The Char-Broil kettleman charcoal grill is the classic kettle shape, powder coated in black. The cooking grate is porcelain coated. It measures approximately 26” x 26” x 39”, and provides 360 square inches of cooking surface. The hinged lid has a temperature gauge built in. Underneath, the Char-Broil charcoal BBQ grill has a wide removable ash catcher. It stands on three legs, the rear two having wheels attached for ease of movement.

Although this infrared charcoal grill needs some assembly out of the box, I found it very easy to put together. All the pieces are separate and individually labelled, which is a big help. If you’re going to do flat-pack, this is a good way of doing it. The wheels on the back legs are useful if you need to move it, but you have to do this when it’s cool, as there’s nothing to grip once it’s lit. The legs are held together by what Char-Broil call a rack, but the unless you’re storing basketballs or watermelons, the bars are too widely spaced to be useful.

If you’re not sure what the infrared part of this Kettleman charcoal grill is, basically the fire heats the grate, and the grate heats the food. Most BBQs have grates that simply hold the food above the flames, but not here. What that means in practice is you’re cooking just like you would when using a pan in the kitchen, and you also lose the flame-grill taste. On the positive side, as the grease can’t drip into the fire you won’t get flare ups.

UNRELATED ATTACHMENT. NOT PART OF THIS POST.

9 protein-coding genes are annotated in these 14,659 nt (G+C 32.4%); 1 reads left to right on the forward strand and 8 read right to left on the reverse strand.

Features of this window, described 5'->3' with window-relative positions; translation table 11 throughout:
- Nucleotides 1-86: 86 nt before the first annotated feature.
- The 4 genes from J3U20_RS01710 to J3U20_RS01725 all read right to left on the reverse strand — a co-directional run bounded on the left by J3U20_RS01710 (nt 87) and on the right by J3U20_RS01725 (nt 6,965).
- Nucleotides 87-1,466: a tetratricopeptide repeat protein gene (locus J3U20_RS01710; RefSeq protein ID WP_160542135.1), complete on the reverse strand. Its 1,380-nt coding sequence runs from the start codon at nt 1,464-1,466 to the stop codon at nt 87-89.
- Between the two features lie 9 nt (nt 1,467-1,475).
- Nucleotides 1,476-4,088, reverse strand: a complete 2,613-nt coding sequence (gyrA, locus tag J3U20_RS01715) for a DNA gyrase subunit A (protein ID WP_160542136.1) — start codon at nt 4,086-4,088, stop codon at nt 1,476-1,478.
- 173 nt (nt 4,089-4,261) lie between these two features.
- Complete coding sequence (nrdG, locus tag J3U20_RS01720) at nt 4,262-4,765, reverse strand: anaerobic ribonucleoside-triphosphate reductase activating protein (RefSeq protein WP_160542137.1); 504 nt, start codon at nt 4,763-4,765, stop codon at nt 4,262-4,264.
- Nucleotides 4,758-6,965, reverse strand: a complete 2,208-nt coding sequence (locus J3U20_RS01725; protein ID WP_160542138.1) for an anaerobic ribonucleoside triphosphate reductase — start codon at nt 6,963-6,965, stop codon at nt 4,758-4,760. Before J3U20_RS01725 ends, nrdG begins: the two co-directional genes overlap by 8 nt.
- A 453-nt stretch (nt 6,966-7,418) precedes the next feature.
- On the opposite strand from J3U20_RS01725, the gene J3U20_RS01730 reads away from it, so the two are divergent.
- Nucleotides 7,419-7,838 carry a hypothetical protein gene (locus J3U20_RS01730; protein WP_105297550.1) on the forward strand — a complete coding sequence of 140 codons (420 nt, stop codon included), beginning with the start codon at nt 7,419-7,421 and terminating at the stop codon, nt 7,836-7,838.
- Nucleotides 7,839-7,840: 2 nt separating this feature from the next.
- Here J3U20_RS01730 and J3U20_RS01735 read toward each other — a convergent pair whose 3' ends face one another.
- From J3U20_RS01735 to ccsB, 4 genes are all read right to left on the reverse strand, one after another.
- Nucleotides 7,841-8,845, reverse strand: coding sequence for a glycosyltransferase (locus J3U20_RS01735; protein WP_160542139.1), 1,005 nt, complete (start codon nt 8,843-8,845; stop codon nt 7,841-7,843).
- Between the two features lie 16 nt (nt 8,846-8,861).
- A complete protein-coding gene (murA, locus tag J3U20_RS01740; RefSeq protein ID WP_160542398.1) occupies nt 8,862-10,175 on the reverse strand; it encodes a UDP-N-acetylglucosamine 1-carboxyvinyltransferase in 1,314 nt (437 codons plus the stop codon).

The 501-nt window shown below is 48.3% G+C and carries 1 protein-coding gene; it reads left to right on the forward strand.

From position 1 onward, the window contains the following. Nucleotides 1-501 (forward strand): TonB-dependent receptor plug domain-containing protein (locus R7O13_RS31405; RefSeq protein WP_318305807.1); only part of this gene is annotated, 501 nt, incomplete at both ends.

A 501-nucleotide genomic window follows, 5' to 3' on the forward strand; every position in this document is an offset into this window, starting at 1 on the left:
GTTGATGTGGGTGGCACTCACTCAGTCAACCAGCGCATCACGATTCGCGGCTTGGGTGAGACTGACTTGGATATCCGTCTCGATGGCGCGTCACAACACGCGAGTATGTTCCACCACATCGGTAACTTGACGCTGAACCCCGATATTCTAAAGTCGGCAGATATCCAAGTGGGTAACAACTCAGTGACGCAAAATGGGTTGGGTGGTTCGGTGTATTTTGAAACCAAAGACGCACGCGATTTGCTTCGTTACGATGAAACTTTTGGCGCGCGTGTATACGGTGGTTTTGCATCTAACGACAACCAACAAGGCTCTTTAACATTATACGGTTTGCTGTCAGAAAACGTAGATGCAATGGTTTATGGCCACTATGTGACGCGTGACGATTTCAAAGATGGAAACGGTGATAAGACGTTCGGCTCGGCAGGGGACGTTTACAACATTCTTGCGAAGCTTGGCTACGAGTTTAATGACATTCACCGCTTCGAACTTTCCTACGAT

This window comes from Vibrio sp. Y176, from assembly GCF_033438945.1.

All this means you have to change the way you cook, as the heat travels differently with this type of grill. This method of grilling means there are no hot spots or cooler areas, so all the food will cook at the same rate. This is fine if all the food is the same, but when you have mixed items on there it’s not so straight forward. You need to spend more time and pay more attention to what you’re doing.

Temperature control on this charcoal briquettes grill is done by moving the grate up and down, as with most grills of this type.

The manufacturers claim the grill uses less charcoal than other grills, I’m not sure if that’s a major selling point, as charcoal isn’t exactly rare or expensive.

I’m not convinced this Char Broil charcoal grill is a step forward in BBQing technology. It barely qualifies as barbecuing in my book, after all, BBQs are supposed to be fun. I can’t help thinking it would be just as easy and probably quicker and cheaper to just cook the food in the kitchen.

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